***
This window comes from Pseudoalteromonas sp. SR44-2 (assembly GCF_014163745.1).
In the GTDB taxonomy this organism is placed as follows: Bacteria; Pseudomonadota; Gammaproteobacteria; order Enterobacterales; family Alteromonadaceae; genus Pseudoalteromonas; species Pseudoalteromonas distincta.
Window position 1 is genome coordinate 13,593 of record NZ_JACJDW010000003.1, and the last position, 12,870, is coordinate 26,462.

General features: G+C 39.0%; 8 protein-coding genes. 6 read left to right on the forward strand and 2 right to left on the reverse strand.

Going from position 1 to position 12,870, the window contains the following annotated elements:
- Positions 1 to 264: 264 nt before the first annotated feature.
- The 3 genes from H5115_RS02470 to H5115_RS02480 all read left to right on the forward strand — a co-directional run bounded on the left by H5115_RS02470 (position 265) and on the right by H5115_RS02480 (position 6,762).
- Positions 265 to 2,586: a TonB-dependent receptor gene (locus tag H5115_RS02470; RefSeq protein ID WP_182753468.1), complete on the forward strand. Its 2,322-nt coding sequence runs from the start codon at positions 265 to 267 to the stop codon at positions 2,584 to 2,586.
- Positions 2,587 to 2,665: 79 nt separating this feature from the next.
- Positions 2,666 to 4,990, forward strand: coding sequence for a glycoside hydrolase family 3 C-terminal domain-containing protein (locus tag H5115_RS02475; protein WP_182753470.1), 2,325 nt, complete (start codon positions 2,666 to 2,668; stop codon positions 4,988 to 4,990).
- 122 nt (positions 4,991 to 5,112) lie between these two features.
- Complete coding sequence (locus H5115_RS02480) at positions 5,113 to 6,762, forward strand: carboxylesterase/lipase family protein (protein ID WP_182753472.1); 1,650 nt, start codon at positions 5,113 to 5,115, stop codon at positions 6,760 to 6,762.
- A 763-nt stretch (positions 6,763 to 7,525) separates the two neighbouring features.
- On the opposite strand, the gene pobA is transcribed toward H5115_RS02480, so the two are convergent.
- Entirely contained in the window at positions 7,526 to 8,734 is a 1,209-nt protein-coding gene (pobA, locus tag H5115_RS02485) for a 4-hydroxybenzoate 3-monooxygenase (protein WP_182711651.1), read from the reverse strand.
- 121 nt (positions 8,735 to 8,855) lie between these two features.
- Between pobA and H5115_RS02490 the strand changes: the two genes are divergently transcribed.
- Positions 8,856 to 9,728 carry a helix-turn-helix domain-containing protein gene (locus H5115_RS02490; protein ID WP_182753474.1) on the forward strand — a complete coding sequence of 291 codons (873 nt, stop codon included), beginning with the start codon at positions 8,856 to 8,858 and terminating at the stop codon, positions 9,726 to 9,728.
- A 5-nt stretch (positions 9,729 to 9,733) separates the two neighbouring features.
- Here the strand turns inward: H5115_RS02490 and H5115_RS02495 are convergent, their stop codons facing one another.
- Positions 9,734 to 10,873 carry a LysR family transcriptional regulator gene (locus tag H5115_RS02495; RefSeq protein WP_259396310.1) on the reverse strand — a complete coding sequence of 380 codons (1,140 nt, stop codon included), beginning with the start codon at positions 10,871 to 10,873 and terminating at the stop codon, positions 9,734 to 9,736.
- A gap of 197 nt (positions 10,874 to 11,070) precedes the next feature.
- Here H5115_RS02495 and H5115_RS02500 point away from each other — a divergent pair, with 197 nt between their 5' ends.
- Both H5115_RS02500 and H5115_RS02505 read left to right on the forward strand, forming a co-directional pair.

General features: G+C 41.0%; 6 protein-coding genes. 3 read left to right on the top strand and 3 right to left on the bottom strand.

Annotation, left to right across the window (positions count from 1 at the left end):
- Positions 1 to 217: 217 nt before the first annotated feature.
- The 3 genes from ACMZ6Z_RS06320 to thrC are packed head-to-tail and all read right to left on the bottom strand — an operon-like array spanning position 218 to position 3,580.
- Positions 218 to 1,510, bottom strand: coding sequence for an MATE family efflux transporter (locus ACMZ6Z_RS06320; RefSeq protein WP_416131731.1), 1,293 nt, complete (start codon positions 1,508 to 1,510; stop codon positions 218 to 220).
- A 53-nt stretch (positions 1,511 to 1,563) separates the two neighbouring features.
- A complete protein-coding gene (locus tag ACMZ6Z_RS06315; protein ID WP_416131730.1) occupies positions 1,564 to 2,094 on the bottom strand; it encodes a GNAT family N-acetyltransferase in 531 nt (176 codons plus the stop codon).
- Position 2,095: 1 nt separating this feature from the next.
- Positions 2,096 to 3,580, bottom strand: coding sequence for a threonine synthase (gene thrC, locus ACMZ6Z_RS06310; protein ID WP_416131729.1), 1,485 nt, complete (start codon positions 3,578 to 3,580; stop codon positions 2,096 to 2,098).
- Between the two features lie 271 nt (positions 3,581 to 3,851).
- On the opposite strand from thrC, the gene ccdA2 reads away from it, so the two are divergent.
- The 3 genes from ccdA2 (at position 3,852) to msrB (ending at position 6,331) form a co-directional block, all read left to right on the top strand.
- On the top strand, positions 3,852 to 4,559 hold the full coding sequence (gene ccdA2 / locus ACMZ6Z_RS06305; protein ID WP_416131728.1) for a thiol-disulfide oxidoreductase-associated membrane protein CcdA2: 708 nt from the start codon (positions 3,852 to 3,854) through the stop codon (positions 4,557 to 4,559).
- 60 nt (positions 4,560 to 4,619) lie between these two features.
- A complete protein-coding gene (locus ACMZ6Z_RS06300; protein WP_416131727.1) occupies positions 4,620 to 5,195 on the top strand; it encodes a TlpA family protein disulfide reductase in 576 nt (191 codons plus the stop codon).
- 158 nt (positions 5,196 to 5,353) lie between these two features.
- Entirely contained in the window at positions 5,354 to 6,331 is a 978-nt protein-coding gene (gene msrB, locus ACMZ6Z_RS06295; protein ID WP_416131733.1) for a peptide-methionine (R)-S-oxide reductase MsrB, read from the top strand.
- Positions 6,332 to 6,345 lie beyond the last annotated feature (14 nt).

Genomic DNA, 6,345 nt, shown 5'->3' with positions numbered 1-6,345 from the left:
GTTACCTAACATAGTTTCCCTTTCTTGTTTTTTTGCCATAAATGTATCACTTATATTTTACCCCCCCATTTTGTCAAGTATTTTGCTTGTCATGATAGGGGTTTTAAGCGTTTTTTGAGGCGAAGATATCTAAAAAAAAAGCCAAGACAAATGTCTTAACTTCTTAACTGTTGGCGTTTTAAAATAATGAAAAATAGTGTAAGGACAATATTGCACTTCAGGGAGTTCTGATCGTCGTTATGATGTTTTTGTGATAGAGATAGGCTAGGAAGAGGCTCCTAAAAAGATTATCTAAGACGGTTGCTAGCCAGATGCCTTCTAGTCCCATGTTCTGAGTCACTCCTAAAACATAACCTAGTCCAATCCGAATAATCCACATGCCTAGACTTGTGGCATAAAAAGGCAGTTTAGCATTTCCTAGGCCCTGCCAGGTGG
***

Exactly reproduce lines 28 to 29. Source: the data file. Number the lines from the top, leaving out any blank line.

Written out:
- The 3 genes from ACMZ6Z_RS06320 to thrC are packed head-to-tail and all read right to left on the bottom strand — an operon-like array spanning position 218 to position 3,580.
- Positions 218 to 1,510, bottom strand: coding sequence for an MATE family efflux transporter (locus ACMZ6Z_RS06320; RefSeq protein WP_416131731.1), 1,293 nt, complete (start codon positions 1,508 to 1,510; stop codon positions 218 to 220).